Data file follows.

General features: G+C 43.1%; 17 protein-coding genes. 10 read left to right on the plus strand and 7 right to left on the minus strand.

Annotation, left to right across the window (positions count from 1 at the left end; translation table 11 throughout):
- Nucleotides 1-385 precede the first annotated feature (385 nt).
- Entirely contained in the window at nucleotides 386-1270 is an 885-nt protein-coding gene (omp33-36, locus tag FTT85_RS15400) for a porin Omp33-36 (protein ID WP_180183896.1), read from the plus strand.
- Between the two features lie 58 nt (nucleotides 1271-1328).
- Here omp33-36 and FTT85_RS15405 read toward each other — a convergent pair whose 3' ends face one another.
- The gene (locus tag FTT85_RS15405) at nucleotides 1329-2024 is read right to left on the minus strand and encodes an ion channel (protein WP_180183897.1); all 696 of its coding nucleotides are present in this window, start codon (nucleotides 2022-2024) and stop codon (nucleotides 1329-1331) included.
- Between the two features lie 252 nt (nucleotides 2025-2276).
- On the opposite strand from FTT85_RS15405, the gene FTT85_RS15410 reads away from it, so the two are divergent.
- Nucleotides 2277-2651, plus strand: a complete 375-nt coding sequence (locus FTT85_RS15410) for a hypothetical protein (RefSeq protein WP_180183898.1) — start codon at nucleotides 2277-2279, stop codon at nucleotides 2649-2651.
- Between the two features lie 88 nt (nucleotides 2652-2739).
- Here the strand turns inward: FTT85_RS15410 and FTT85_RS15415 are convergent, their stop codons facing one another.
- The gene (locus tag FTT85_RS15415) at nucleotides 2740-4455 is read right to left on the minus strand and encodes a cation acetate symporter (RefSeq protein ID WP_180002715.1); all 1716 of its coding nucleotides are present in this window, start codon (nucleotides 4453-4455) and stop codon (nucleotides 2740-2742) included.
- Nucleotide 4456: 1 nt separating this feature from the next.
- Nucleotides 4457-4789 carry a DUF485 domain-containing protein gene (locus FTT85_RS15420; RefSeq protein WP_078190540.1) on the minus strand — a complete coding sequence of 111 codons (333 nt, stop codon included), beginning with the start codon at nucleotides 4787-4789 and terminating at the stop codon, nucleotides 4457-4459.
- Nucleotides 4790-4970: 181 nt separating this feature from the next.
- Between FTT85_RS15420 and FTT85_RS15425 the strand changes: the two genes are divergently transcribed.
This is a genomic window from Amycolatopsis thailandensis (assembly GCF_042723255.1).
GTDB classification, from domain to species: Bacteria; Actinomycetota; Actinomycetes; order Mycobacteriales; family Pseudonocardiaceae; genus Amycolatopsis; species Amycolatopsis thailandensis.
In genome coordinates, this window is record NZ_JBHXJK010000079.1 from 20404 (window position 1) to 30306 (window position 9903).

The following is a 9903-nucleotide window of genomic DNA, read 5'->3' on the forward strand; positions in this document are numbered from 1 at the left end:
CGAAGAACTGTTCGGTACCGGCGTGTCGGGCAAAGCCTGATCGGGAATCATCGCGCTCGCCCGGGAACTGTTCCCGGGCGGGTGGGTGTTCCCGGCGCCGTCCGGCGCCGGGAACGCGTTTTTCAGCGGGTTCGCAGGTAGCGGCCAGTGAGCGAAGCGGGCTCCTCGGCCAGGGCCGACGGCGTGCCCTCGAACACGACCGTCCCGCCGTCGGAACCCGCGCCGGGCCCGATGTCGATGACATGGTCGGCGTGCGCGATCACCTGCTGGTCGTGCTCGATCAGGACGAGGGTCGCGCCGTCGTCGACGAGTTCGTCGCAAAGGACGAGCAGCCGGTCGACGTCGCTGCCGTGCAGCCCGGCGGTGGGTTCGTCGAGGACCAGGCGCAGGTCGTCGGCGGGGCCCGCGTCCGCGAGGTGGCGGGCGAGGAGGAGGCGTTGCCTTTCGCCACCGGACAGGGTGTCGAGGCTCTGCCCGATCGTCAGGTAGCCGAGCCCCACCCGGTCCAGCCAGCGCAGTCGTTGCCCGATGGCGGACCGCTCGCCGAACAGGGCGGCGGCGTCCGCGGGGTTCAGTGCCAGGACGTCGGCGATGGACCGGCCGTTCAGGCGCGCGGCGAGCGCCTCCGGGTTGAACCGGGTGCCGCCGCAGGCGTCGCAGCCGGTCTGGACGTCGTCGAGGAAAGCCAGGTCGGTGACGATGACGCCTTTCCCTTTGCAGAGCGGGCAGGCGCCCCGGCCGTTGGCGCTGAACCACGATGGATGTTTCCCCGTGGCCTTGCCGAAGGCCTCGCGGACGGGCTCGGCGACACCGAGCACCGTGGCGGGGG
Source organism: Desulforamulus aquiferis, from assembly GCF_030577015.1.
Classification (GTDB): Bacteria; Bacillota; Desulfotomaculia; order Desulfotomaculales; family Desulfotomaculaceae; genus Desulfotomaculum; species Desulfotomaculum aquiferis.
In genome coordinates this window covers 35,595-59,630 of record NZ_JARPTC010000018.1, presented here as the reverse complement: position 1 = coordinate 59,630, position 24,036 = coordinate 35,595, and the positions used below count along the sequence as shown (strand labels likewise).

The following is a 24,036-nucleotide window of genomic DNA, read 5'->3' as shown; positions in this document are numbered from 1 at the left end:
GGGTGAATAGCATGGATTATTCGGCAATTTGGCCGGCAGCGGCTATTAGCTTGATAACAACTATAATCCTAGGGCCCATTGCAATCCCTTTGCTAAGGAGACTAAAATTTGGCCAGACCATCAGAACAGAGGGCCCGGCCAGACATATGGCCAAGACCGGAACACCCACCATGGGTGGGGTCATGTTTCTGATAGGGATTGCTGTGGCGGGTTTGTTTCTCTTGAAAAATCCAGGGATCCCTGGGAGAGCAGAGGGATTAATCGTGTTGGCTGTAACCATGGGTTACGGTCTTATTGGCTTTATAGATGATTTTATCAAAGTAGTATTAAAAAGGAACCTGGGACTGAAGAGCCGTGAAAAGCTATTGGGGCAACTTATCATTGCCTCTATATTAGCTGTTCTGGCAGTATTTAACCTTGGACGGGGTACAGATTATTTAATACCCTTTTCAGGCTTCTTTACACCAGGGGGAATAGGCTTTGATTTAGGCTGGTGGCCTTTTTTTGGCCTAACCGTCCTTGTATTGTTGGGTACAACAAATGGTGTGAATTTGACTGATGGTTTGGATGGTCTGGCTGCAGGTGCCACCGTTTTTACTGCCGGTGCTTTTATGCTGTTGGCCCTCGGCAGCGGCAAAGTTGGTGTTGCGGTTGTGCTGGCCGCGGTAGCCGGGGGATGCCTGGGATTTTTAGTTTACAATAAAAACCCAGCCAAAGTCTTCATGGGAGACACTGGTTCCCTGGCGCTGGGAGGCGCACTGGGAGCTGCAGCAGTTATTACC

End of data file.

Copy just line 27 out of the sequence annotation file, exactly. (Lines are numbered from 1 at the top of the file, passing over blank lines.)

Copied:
GGGTGAATAGCATGGATTATTCGGCAATTTGGCCGGCAGCGGCTATTAGCTTGATAACAACTATAATCCTAGGGCCCATTGCAATCCCTTTGCTAAGGAGACTAAAATTTGGCCAGACCATCAGAACAGAGGGCCCGGCCAGACATATGGCCAAGACCGGAACACCCACCATGGGTGGGGTCATGTTTCTGATAGGGATTGCTGTGGCGGGTTTGTTTCTCTTGAAAAATCCAGGGATCCCTGGGAGAGCAGAGGGATTAATCGTGTTGGCTGTAACCATGGGTTACGGTCTTATTGGCTTTATAGATGATTTTATCAAAGTAGTATTAAAAAGGAACCTGGGACTGAAGAGCCGTGAAAAGCTATTGGGGCAACTTATCATTGCCTCTATATTAGCTGTTCTGGCAGTATTTAACCTTGGACGGGGTACAGATTATTTAATACCCTTTTCAGGCTTCTTTACACCAGGGGGAATAGGCTTTGATTTAGGCTGGTGGCCTTTTTTTGGCCTAACCGTCCTTGTATTGTTGGGTACAACAAATGGTGTGAATTTGACTGATGGTTTGGATGGTCTGGCTGCAGGTGCCACCGTTTTTACTGCCGGTGCTTTTATGCTGTTGGCCCTCGGCAGCGGCAAAGTTGGTGTTGCGGTTGTGCTGGCCGCGGTAGCCGGGGGATGCCTGGGATTTTTAGTTTACAATAAAAACCCAGCCAAAGTCTTCATGGGAGACACTGGTTCCCTGGCGCTGGGAGGCGCACTGGGAGCTGCAGCAGTTATTACC